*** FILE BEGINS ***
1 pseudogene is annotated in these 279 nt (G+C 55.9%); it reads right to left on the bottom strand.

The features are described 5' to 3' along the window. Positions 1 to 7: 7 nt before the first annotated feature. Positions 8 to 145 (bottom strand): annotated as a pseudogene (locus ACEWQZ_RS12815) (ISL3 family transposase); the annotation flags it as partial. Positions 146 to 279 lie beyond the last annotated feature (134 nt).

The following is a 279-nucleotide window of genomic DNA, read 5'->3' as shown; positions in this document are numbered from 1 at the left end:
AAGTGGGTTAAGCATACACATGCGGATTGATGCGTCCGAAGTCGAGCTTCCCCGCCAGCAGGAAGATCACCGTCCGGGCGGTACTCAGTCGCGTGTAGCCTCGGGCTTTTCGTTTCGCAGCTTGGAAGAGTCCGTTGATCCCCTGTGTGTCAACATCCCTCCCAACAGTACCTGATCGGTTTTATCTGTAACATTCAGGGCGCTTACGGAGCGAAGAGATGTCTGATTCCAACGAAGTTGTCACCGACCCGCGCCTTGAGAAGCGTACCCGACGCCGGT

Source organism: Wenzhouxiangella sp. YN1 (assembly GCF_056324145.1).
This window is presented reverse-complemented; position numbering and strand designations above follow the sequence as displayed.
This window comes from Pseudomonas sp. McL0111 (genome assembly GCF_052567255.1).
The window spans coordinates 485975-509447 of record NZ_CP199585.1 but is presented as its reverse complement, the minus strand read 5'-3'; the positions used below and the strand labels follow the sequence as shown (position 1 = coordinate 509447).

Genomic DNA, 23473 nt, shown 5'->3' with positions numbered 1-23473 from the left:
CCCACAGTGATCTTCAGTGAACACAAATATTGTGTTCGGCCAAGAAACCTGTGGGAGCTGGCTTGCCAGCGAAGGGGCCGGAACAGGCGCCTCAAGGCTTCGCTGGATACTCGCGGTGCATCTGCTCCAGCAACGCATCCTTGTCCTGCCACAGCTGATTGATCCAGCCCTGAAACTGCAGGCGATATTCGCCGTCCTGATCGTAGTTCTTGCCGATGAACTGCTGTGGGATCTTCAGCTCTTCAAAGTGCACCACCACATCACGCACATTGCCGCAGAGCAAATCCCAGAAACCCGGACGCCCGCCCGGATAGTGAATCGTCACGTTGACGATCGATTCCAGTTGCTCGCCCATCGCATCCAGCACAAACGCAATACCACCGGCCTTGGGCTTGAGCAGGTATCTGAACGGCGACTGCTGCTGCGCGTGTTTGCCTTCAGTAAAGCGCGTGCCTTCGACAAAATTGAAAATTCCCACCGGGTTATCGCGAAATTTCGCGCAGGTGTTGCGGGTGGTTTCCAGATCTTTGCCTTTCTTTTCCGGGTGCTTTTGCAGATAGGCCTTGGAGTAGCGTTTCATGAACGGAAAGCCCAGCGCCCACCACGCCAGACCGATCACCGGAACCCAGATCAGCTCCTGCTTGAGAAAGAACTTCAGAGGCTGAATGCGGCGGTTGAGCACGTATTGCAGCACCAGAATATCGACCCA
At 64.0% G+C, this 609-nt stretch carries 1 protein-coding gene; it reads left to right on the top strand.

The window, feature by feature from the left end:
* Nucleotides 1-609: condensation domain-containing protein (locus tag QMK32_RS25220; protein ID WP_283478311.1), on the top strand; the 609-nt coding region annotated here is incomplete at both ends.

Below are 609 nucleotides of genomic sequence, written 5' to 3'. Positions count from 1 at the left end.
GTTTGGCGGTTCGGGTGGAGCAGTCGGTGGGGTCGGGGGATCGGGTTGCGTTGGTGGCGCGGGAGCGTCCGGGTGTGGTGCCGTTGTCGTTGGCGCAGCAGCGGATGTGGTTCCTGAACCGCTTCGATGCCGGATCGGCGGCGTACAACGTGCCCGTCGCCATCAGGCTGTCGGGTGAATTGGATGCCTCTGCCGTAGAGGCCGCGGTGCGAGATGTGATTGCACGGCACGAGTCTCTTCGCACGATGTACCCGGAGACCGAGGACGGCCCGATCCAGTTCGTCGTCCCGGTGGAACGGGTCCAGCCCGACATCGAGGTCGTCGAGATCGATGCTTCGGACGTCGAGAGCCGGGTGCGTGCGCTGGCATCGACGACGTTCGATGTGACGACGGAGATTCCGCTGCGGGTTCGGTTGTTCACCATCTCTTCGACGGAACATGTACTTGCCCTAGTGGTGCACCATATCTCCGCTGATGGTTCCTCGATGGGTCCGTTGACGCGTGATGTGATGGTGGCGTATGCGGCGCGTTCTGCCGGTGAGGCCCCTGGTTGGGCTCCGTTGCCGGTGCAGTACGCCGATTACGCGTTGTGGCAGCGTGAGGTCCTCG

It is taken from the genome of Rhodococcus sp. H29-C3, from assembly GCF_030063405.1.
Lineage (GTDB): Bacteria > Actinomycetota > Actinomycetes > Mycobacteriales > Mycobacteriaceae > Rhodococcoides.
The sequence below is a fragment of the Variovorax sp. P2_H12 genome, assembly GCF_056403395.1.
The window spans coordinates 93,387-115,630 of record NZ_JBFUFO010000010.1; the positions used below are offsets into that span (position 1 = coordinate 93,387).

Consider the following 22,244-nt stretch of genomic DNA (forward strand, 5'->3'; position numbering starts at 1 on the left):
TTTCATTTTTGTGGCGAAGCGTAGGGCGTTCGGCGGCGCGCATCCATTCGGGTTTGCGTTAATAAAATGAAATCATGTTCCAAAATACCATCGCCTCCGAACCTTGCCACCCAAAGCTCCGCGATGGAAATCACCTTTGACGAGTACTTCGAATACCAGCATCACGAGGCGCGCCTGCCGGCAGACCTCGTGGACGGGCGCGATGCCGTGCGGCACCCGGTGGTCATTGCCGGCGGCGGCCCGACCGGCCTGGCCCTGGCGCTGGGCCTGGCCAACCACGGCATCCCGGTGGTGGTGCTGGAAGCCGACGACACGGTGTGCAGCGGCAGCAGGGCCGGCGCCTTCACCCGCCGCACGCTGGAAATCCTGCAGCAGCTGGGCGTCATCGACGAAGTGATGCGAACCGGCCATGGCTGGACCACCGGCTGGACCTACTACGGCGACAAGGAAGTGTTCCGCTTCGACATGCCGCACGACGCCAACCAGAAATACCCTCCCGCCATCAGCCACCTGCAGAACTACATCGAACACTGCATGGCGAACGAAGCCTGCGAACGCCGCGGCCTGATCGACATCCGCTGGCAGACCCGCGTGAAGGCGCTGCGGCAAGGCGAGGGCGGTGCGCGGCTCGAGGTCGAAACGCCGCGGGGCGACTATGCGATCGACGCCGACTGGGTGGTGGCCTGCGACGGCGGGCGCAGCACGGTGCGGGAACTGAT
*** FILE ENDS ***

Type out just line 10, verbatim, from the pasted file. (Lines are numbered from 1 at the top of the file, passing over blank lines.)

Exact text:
CCCACAGTGATCTTCAGTGAACACAAATATTGTGTTCGGCCAAGAAACCTGTGGGAGCTGGCTTGCCAGCGAAGGGGCCGGAACAGGCGCCTCAAGGCTTCGCTGGATACTCGCGGTGCATCTGCTCCAGCAACGCATCCTTGTCCTGCCACAGCTGATTGATCCAGCCCTGAAACTGCAGGCGATATTCGCCGTCCTGATCGTAGTTCTTGCCGATGAACTGCTGTGGGATCTTCAGCTCTTCAAAGTGCACCACCACATCACGCACATTGCCGCAGAGCAAATCCCAGAAACCCGGACGCCCGCCCGGATAGTGAATCGTCACGTTGACGATCGATTCCAGTTGCTCGCCCATCGCATCCAGCACAAACGCAATACCACCGGCCTTGGGCTTGAGCAGGTATCTGAACGGCGACTGCTGCTGCGCGTGTTTGCCTTCAGTAAAGCGCGTGCCTTCGACAAAATTGAAAATTCCCACCGGGTTATCGCGAAATTTCGCGCAGGTGTTGCGGGTGGTTTCCAGATCTTTGCCTTTCTTTTCCGGGTGCTTTTGCAGATAGGCCTTGGAGTAGCGTTTCATGAACGGAAAGCCCAGCGCCCACCACGCCAGACCGATCACCGGAACCCAGATCAGCTCCTGCTTGAGAAAGAACTTCAGAGGCTGAATGCGGCGGTTGAGCACGTATTGCAGCACCAGAATATCGACCCA